Gave my notice by October – my NQT Year

Thank you @abster for giving me the excuse to indulge in selfies.  This is also a bloody hard story to write because my NQT year was crap and I almost left teaching.  What follows may sound negative, so if it’s the first time you’ve come across me, read some other stories of mine first.  If I sound like an arrogant brat, I won’t wriggle out of that one because I probably am. I’ll let you decide when we share a beer / coffee / joke.

These two pictures were taken at some point during my NQT year during Duke of Edinburgh Expedition training – I was the instructor for University students from Portsmouth.  I’ve chosen these two deliberately as I can sum up my NQT year with two words: Isolating and Edgy.

(The header image is from a fav wild camp spot in the Careddau -I’m not going to say where because it would spoil it 😉 and earning the Freedom of the Ogwen Valley by leaping between Adam and Eve on the summit of Tryfan. The ‘f’ is a ‘v’)
I bloody hated teaching, so much that I had given in my notice by the October in order to return to poorly paid outdoor instruction. Anyhow, in an effort to stay on task….
Route and first role
Planned to join the RAF whilst at the University of Exeter. Almost killed myself in a car accident.  Reconsidered.  Planned to travel for three months, came back quite a while later. Bagged a Geography Degree at the University of Portsmouth, did a PGCE at the University of Durham.  My first role was in Southampton in a school that closed.  I was a geography teacher and put in charge of Leisure and Tourism.  I was entertained with a Year 9 tutor group.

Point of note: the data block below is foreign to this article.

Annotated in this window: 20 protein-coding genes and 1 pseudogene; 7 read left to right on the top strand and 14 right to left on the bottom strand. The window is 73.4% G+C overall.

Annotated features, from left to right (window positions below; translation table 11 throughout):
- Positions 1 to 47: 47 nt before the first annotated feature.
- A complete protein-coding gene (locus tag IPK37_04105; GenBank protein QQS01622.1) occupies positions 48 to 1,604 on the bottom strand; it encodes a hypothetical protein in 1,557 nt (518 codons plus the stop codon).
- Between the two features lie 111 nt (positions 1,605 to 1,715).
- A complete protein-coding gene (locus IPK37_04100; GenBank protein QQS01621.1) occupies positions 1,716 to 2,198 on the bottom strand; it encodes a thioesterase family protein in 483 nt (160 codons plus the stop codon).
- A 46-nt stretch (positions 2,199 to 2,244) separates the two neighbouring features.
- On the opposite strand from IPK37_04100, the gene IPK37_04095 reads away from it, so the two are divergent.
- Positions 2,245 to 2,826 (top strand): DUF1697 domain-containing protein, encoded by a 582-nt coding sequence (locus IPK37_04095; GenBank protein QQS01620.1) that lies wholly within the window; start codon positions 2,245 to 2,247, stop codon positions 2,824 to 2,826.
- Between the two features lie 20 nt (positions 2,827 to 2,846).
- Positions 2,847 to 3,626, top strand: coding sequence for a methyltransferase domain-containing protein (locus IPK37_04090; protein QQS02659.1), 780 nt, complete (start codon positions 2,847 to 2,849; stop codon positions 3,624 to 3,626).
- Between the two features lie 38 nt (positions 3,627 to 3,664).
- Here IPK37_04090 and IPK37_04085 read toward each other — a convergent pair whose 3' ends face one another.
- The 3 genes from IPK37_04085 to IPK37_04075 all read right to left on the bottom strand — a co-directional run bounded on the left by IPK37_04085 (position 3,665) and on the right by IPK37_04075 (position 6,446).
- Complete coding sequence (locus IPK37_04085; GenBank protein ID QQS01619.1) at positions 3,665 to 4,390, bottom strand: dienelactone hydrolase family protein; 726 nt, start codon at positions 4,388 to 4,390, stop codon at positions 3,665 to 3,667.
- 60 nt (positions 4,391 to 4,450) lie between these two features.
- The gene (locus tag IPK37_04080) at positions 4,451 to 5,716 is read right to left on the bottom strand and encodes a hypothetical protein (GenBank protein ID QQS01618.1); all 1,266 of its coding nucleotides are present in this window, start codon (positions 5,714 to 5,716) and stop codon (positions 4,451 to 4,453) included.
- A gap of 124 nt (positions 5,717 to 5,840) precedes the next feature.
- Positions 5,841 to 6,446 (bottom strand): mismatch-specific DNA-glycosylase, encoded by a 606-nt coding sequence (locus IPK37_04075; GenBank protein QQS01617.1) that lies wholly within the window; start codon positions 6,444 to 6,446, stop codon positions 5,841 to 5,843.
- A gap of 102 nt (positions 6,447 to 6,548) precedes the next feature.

High points
I need to think about this….
Right, it was having lots of time to climb mountains.  
The other thing it gave me was a big long list of what not to do if ever I was in charge.
Low point
Not really enjoying teaching but finding that I could do it without much effort.  Sound arrogant, but colouring in doesn’t require much planning.  I didn’t feel challenged and therefore gave in my notice and planned to quit teaching.  A mix up in communication meant that I stayed on to complete my NQT year, mainly for the money.
I basically spent the year uninspired. In a word, it was bollocks year.
Most surreal moment
Giving marriage counselling to two 40 something parents.
Biggest challenge of the year
Having to lead Leisure and Tourism with some of the most wonderful but equally challenging young people ever.  This included running trips and visits very early on.  Having the stomach to stay the course.
My advice to an NQT would be
Don’t join teaching because it’s easier than making a decision.  Develop your own manifesto for teaching and remember why you made that decision.  Ask for help but don’t be afraid to make waves.
Say no, focus on making teaching the best it can be. Walk around the school during your NQT periods and say hello to staff and children.  
How come you’re still here?
I got another job (mainly to run Leisure and Tourism again), struggled by for a while and then a bloke called Jeff Stanfield came into my classroom.  He told me what I did was a little more than OK.  Made me wonder what I could do if I tried a little harder. He probably doesn’t know it, but he basically lit a big rocket and fired it.  I haven’t looked back.  Thanks Jeff.  The words you say made me the teacher I aspire to be.

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